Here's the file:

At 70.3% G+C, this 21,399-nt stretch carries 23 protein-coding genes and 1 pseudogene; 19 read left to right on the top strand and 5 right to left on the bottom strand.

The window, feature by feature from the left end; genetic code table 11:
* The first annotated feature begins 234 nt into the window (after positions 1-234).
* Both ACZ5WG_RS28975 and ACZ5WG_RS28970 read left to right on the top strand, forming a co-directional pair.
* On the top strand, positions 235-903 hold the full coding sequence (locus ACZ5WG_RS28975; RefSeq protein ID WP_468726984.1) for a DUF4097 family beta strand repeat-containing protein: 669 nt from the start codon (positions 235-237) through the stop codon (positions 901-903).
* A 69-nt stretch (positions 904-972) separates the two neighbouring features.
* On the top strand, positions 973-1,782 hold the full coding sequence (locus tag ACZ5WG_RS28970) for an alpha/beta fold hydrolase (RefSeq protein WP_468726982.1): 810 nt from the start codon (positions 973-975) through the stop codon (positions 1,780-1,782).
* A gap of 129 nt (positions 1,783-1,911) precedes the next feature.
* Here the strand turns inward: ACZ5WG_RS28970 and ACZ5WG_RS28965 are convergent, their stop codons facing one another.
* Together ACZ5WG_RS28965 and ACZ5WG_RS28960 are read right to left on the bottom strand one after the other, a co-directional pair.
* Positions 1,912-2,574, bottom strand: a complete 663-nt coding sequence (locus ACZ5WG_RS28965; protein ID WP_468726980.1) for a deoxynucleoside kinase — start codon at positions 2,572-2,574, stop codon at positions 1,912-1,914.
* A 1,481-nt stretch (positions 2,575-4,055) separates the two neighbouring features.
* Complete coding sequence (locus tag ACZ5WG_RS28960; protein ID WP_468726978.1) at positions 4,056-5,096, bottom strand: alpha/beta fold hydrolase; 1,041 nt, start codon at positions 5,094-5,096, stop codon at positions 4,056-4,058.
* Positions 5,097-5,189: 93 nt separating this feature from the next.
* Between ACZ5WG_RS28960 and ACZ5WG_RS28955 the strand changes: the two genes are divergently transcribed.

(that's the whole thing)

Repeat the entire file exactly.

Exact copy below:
At 70.3% G+C, this 21,399-nt stretch carries 23 protein-coding genes and 1 pseudogene; 19 read left to right on the top strand and 5 right to left on the bottom strand.

The window, feature by feature from the left end; genetic code table 11:
* The first annotated feature begins 234 nt into the window (after positions 1-234).
* Both ACZ5WG_RS28975 and ACZ5WG_RS28970 read left to right on the top strand, forming a co-directional pair.
* On the top strand, positions 235-903 hold the full coding sequence (locus ACZ5WG_RS28975; RefSeq protein ID WP_468726984.1) for a DUF4097 family beta strand repeat-containing protein: 669 nt from the start codon (positions 235-237) through the stop codon (positions 901-903).
* A 69-nt stretch (positions 904-972) separates the two neighbouring features.
* On the top strand, positions 973-1,782 hold the full coding sequence (locus tag ACZ5WG_RS28970) for an alpha/beta fold hydrolase (RefSeq protein WP_468726982.1): 810 nt from the start codon (positions 973-975) through the stop codon (positions 1,780-1,782).
* A gap of 129 nt (positions 1,783-1,911) precedes the next feature.
* Here the strand turns inward: ACZ5WG_RS28970 and ACZ5WG_RS28965 are convergent, their stop codons facing one another.
* Together ACZ5WG_RS28965 and ACZ5WG_RS28960 are read right to left on the bottom strand one after the other, a co-directional pair.
* Positions 1,912-2,574, bottom strand: a complete 663-nt coding sequence (locus ACZ5WG_RS28965; protein ID WP_468726980.1) for a deoxynucleoside kinase — start codon at positions 2,572-2,574, stop codon at positions 1,912-1,914.
* A 1,481-nt stretch (positions 2,575-4,055) separates the two neighbouring features.
* Complete coding sequence (locus tag ACZ5WG_RS28960; protein ID WP_468726978.1) at positions 4,056-5,096, bottom strand: alpha/beta fold hydrolase; 1,041 nt, start codon at positions 5,094-5,096, stop codon at positions 4,056-4,058.
* Positions 5,097-5,189: 93 nt separating this feature from the next.
* Between ACZ5WG_RS28960 and ACZ5WG_RS28955 the strand changes: the two genes are divergently transcribed.